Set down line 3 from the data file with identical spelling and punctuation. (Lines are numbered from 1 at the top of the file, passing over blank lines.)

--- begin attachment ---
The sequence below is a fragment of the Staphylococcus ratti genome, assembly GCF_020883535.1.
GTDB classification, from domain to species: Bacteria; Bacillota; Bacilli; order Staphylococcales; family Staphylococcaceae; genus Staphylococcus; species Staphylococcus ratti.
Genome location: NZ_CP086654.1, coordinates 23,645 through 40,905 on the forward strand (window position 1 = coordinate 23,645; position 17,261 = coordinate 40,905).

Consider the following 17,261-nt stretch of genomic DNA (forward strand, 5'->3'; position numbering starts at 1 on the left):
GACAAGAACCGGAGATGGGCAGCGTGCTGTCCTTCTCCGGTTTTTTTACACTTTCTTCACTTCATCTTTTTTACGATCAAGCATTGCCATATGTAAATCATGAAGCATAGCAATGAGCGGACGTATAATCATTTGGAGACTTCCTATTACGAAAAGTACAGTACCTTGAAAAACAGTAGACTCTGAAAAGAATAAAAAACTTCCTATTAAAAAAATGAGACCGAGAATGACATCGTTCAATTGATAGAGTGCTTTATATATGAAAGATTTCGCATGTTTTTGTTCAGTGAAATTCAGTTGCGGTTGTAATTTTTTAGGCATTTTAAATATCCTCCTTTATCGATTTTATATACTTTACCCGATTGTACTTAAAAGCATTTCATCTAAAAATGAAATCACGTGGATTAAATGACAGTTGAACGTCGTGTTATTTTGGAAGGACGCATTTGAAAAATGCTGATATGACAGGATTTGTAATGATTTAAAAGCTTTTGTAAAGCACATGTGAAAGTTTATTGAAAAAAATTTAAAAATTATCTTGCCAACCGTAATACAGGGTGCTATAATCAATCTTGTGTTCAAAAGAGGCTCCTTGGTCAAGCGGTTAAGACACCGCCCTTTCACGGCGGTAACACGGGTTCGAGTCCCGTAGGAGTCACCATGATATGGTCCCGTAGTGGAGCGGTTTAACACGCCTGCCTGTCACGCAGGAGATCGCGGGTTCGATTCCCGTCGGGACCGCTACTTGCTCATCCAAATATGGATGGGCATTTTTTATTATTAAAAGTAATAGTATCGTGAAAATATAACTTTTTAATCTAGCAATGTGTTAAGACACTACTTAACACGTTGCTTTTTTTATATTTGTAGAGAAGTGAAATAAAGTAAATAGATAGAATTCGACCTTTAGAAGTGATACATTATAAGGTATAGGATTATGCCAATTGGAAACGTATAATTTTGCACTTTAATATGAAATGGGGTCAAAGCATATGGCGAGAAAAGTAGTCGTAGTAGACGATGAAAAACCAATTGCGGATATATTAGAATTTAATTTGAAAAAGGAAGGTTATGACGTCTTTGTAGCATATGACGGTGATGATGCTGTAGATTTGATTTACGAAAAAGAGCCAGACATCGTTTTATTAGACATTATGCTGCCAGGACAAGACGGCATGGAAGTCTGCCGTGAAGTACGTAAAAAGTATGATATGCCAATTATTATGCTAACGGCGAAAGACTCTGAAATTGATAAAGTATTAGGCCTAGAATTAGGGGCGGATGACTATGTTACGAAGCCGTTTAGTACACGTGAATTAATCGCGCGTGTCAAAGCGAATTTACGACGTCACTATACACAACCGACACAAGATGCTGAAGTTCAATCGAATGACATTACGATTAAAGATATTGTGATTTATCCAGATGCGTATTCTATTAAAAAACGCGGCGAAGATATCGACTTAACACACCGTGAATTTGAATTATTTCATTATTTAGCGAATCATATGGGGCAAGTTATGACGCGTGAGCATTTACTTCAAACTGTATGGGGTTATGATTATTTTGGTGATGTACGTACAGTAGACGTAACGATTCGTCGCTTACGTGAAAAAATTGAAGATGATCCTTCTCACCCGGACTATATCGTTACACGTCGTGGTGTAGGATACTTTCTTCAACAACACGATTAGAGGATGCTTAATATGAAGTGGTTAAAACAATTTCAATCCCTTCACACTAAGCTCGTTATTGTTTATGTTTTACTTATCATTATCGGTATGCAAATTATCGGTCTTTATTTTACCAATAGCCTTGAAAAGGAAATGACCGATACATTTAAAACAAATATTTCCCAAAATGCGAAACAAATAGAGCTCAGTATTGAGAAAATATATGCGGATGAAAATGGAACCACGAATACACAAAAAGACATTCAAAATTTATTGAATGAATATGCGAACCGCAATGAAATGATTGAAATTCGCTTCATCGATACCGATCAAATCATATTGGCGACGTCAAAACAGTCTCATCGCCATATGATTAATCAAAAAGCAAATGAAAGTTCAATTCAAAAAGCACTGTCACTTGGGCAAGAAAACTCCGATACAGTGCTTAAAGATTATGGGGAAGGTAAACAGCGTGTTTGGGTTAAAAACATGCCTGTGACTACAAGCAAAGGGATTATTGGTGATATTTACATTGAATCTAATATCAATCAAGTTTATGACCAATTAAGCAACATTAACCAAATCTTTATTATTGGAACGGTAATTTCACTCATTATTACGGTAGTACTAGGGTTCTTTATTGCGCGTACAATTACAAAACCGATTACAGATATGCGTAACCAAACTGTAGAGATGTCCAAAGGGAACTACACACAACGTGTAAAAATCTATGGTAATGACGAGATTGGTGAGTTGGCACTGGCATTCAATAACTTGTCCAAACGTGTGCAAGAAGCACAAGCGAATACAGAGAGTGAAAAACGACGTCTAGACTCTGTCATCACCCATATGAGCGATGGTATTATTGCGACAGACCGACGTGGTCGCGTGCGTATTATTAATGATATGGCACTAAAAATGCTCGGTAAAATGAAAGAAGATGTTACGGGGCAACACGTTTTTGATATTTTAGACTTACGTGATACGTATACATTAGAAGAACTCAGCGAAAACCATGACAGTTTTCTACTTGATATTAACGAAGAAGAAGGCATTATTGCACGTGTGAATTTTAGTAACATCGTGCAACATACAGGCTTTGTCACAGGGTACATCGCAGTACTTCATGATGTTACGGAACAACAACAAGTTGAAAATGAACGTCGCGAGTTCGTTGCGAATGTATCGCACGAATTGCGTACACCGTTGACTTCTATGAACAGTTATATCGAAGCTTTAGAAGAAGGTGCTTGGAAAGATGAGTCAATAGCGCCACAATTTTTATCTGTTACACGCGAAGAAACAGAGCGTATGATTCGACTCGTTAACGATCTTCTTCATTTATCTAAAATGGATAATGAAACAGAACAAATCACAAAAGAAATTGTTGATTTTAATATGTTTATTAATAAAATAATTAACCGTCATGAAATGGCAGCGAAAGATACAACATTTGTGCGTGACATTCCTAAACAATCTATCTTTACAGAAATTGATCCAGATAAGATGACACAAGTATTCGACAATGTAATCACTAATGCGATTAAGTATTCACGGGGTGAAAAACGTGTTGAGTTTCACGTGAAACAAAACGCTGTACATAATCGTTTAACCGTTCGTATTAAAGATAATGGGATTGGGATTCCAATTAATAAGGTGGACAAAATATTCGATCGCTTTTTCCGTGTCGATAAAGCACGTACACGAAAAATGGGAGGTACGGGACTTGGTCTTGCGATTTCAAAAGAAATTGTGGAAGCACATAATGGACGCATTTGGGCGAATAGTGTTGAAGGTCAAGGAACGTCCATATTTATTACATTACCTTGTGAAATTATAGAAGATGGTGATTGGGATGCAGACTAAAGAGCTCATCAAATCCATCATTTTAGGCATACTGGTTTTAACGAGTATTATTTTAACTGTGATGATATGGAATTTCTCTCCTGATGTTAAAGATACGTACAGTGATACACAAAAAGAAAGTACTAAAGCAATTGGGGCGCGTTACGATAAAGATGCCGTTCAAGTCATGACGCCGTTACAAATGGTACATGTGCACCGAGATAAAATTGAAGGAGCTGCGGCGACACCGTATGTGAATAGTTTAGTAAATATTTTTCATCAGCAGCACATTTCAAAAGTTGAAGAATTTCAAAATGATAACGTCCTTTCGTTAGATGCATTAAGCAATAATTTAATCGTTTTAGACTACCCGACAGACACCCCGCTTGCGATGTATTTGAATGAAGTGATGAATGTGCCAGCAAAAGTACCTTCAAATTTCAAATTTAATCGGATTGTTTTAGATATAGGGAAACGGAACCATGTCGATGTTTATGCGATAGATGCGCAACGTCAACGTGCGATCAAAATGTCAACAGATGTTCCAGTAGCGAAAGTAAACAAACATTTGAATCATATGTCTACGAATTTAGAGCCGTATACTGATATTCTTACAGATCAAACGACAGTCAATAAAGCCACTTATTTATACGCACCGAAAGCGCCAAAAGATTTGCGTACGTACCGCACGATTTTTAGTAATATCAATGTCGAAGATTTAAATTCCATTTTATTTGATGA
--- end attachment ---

Genome location: NZ_CP086654.1, coordinates 23,645 through 40,905 on the forward strand (window position 1 = coordinate 23,645; position 17,261 = coordinate 40,905).